Also, if Haslam had spent four years around the Rooney’s in Pittsburgh something must have rubbed off.
This was an opportunity to turn the tide for the franchise.
Instead of calm and stability, Browns fans got an owner who has run his club in near-constant chaos and turnover.
This led to quick trigger decisions and a revolving door of coaches and general managers.
During his time in charge, Haslam has hired five coaches, two of which lasted just one season before they were fired.
This is due in part to the ever-changing management above the head coach.
Haslam is unable to make up his mind about what style of football team he wants, as evidenced by his management team.
He has employed Mike Lombardi, Ray Farmer, Sashi Brown, John Dorsey, and currently Andrew Berry General Manager roles.
The philosophy of those men has varied so greatly it’s no wonder the team has been a patchwork of skill sets that a coach is unable to put together.
For example, within a 3 and a half year period, the Browns went from Sashi Brown, a proponent of a “Moneyball” style approach to analytics, to John Dorsey who is an old fashioned, hard-nosed, “football man”, and to Andrew Berry, a Harvard grad who favors an analytical approach.
Fans had hoped to things would improve under Jimmy Haslam, but they have gotten worse, much worse.
Coaching and management turnover aside, the Browns have been abject on the field.
Only twice under the Haslam’s have the Browns finished better than last in the division.
And during three years from 2015-2017, the team went 4-44.
This was capped by the infamous 0-16 season in 2017.
— Tom Withers (@twithersAP) July 29, 2017
By the way, this is just the football embarrassment the Haslam’s have brought on the Browns and the city of Cleveland.
In 2013, the FBI raided Haslam’s Pilot/Flying J offices in Knoxville, Tennessee during an investigation of a fraud scheme perpetrated by the company.
The company was forced to pay $92 million in restitution to its customers.
FBI and IRS raid billionaire Jimmy Haslam's Pilot Flying J http://t.co/nC216aoFJQ
— Forbes (@Forbes) April 17, 2013
The only reason that Jimmy Haslam is not the worst owner in Browns franchise history is that Art Modell moved the team to Baltimore.
There is no greater sin than that.
The Haslams are the worst thing to happen to the Cleveland Browns since Art Modell. And that is quite the bar to meet.
— Daryl Ruiter (@RuiterWrongFAN) December 31, 2019
However, driving this once great franchise to the bottom of Lake Erie like Haslam has done is close.
The saving grace for Jimmy Haslam is that he still has time to fix this, either by building a winning team or by selling the team to someone who can.
Browns fans would be happy with either.
3. The Lerner Family (1999-2012)
It would be easy to paint the Lerner Family as the saviors of the Cleveland Browns franchise, responsible for the resurrection of civic pride and the soothing of hurt feelings.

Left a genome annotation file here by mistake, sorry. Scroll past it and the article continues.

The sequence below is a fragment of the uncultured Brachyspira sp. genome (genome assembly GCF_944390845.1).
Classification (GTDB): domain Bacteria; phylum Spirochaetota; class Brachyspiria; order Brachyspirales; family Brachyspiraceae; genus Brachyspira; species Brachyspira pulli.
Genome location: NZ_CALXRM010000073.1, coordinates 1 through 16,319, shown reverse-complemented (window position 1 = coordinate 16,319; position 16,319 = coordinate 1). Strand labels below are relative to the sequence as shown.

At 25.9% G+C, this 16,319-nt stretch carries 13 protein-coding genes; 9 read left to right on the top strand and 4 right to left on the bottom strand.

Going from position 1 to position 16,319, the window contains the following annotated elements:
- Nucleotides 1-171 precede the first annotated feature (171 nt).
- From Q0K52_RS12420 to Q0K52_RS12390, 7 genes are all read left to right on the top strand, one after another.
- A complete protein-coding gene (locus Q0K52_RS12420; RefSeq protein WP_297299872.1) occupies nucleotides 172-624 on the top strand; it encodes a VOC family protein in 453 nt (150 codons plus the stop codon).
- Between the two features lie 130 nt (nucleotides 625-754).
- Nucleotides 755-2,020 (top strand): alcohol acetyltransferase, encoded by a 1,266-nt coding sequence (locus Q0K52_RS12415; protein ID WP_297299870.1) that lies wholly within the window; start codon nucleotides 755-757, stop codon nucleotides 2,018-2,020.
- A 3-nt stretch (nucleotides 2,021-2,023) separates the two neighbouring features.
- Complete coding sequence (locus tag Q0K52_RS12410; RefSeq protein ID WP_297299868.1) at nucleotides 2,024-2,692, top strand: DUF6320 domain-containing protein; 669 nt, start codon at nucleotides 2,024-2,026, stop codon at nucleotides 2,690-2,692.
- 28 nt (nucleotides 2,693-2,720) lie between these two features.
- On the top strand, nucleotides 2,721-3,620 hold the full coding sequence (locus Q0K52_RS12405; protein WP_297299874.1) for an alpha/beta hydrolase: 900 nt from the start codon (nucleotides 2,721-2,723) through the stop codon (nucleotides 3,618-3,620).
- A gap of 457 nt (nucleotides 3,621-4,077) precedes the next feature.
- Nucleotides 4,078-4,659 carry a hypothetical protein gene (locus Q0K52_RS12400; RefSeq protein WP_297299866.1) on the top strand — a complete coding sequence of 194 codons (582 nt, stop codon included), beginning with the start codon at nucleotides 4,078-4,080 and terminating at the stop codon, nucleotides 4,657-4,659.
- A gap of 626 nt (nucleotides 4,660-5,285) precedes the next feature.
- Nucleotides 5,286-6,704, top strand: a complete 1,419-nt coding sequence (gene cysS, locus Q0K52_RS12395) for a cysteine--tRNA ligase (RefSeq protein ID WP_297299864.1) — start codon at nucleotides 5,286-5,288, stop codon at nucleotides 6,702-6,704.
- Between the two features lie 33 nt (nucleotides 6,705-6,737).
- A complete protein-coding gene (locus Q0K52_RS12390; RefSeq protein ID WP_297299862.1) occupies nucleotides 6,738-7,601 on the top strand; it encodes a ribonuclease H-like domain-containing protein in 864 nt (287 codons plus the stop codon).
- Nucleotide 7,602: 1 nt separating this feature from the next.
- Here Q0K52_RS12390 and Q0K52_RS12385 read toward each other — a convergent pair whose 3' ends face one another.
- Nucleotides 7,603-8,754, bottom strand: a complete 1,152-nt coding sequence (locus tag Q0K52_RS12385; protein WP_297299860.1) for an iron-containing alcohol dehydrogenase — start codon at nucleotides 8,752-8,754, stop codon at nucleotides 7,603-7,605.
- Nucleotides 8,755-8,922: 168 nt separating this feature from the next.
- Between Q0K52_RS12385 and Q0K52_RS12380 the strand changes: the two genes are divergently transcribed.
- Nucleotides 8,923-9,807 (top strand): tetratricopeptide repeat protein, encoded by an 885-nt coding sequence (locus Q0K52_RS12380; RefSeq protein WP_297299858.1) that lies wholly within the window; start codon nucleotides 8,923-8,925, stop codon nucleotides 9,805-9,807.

That would be leaving out a big part of the Lerner Family history with the Cleveland Browns and ignoring a lot of sordid details.
Yes, the Lerner Family purchased the rights of the Cleveland Browns for a sports franchise-record $530 million for the city to have its beloved team back, but it must be said that they played an important role in the franchise’s departure from the city a few years earlier.
While Art Modell owned and operated most of the club, the Lerner’s held a 5% stake in the franchise.
And while the family wasn’t directly responsible for the relocation of the franchise they sure helped the process along.
Al Lerner was the person who introduced Modell to the financiers in Baltimore that made the move possible and hosted the completion of the deal to move the team on his private jet.
So yes, they brought the team back to Cleveland but they also shoulder some of the blame for it moving in the first place.
When they finally brought the team back into existence, they turned the once great franchise into one of the league’s worst.
Bad personnel hiring by ownership started the reborn franchise off on the wrong foot.
— Howard Primer (@HowardPrimer) April 28, 2016
Management and coaching turnover was a staple of the Lerner regime under both AL and his son Randy, who took over after his father’s death in 2002.
While in charge, the Lerner’s employed 6 head coaches and 5 General Managers.
In that time the team made one playoff appearance and recorded just two winning seasons.
It should be noted that while the franchise has been an abject failure since the Lerner’s brought the team back to Cleveland, they did bring the city a beautiful lakeside stadium that is one of the most attractive stadiums in the entire NFL.
While the city of Cleveland should be grateful that a team was brought back to Cleveland, it would be interesting to see where the franchise would be today had a different, more competent owner had been in charge.